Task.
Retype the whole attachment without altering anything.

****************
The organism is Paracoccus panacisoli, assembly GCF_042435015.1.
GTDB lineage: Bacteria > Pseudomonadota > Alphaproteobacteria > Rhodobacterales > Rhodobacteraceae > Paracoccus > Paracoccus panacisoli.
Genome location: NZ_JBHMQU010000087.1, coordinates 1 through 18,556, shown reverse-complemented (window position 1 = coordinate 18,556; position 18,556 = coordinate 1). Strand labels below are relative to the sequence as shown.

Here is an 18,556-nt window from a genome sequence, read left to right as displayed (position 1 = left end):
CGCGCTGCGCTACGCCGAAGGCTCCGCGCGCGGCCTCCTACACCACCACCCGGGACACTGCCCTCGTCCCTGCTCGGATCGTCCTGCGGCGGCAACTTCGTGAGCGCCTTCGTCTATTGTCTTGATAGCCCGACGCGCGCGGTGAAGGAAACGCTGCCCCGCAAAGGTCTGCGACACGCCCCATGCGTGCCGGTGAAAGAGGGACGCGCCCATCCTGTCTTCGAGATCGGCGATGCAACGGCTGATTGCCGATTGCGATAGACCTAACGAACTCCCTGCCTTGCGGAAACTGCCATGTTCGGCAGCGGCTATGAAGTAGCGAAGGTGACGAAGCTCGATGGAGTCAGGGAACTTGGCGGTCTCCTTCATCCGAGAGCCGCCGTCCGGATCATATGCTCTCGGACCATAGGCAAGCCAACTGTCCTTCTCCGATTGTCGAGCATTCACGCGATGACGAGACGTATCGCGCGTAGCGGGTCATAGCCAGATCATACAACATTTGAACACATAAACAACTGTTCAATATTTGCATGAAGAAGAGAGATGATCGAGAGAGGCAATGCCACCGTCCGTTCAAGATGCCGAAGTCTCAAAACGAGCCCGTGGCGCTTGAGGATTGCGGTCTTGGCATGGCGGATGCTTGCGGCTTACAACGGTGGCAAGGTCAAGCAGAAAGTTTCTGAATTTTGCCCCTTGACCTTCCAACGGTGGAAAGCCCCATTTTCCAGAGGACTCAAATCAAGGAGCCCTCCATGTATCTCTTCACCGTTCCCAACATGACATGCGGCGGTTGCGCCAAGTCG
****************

The organism is Paracoccus panacisoli, assembly GCF_042435015.1.
GTDB lineage: Bacteria > Pseudomonadota > Alphaproteobacteria > Rhodobacterales > Rhodobacteraceae > Paracoccus > Paracoccus panacisoli.
Genome location: NZ_JBHMQU010000087.1, coordinates 1 through 18,556, shown reverse-complemented (window position 1 = coordinate 18,556; position 18,556 = coordinate 1). Strand labels below are relative to the sequence as shown.

Here is an 18,556-nt window from a genome sequence, read left to right as displayed (position 1 = left end):
CGCGCTGCGCTACGCCGAAGGCTCCGCGCGCGGCCTCCTACACCACCACCCGGGACACTGCCCTCGTCCCTGCTCGGATCGTCCTGCGGCGGCAACTTCGTGAGCGCCTTCGTCTATTGTCTTGATAGCCCGACGCGCGCGGTGAAGGAAACGCTGCCCCGCAAAGGTCTGCGACACGCCCCATGCGTGCCGGTGAAAGAGGGACGCGCCCATCCTGTCTTCGAGATCGGCGATGCAACGGCTGATTGCCGATTGCGATAGACCTAACGAACTCCCTGCCTTGCGGAAACTGCCATGTTCGGCAGCGGCTATGAAGTAGCGAAGGTGACGAAGCTCGATGGAGTCAGGGAACTTGGCGGTCTCCTTCATCCGAGAGCCGCCGTCCGGATCATATGCTCTCGGACCATAGGCAAGCCAACTGTCCTTCTCCGATTGTCGAGCATTCACGCGATGACGAGACGTATCGCGCGTAGCGGGTCATAGCCAGATCATACAACATTTGAACACATAAACAACTGTTCAATATTTGCATGAAGAAGAGAGATGATCGAGAGAGGCAATGCCACCGTCCGTTCAAGATGCCGAAGTCTCAAAACGAGCCCGTGGCGCTTGAGGATTGCGGTCTTGGCATGGCGGATGCTTGCGGCTTACAACGGTGGCAAGGTCAAGCAGAAAGTTTCTGAATTTTGCCCCTTGACCTTCCAACGGTGGAAAGCCCCATTTTCCAGAGGACTCAAATCAAGGAGCCCTCCATGTATCTCTTCACCGTTCCCAACATGACATGCGGCGGTTGCGCCAAGTCG